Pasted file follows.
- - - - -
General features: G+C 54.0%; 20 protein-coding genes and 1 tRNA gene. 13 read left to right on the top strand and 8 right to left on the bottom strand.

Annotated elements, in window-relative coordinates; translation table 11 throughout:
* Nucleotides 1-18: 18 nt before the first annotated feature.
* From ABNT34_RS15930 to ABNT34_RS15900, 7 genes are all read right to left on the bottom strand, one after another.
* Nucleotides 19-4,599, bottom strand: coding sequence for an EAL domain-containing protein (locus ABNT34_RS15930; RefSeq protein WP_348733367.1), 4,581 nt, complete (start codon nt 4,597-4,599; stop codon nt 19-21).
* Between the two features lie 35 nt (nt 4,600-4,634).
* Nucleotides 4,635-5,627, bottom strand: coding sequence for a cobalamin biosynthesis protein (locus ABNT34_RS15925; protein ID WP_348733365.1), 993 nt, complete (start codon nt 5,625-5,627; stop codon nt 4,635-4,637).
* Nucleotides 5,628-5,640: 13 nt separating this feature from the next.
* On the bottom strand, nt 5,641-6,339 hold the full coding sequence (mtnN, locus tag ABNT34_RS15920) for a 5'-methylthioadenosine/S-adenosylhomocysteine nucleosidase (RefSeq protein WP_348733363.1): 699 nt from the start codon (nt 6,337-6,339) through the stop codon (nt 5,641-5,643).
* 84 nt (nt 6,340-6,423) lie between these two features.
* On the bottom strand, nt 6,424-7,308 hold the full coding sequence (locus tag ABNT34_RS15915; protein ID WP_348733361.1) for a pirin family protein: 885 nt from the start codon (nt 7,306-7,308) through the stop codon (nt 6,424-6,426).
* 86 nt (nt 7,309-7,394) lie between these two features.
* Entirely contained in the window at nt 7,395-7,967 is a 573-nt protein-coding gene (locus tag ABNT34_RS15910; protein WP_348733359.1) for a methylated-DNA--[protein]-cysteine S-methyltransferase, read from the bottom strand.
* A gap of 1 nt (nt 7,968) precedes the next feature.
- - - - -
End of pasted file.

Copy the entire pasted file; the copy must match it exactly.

General features: G+C 54.0%; 20 protein-coding genes and 1 tRNA gene. 13 read left to right on the top strand and 8 right to left on the bottom strand.

Annotated elements, in window-relative coordinates; translation table 11 throughout:
* Nucleotides 1-18: 18 nt before the first annotated feature.
* From ABNT34_RS15930 to ABNT34_RS15900, 7 genes are all read right to left on the bottom strand, one after another.
* Nucleotides 19-4,599, bottom strand: coding sequence for an EAL domain-containing protein (locus ABNT34_RS15930; RefSeq protein WP_348733367.1), 4,581 nt, complete (start codon nt 4,597-4,599; stop codon nt 19-21).
* Between the two features lie 35 nt (nt 4,600-4,634).
* Nucleotides 4,635-5,627, bottom strand: coding sequence for a cobalamin biosynthesis protein (locus ABNT34_RS15925; protein ID WP_348733365.1), 993 nt, complete (start codon nt 5,625-5,627; stop codon nt 4,635-4,637).
* Nucleotides 5,628-5,640: 13 nt separating this feature from the next.
* On the bottom strand, nt 5,641-6,339 hold the full coding sequence (mtnN, locus tag ABNT34_RS15920) for a 5'-methylthioadenosine/S-adenosylhomocysteine nucleosidase (RefSeq protein WP_348733363.1): 699 nt from the start codon (nt 6,337-6,339) through the stop codon (nt 5,641-5,643).
* 84 nt (nt 6,340-6,423) lie between these two features.
* On the bottom strand, nt 6,424-7,308 hold the full coding sequence (locus tag ABNT34_RS15915; protein ID WP_348733361.1) for a pirin family protein: 885 nt from the start codon (nt 7,306-7,308) through the stop codon (nt 6,424-6,426).
* 86 nt (nt 7,309-7,394) lie between these two features.
* Entirely contained in the window at nt 7,395-7,967 is a 573-nt protein-coding gene (locus tag ABNT34_RS15910; protein WP_348733359.1) for a methylated-DNA--[protein]-cysteine S-methyltransferase, read from the bottom strand.
* A gap of 1 nt (nt 7,968) precedes the next feature.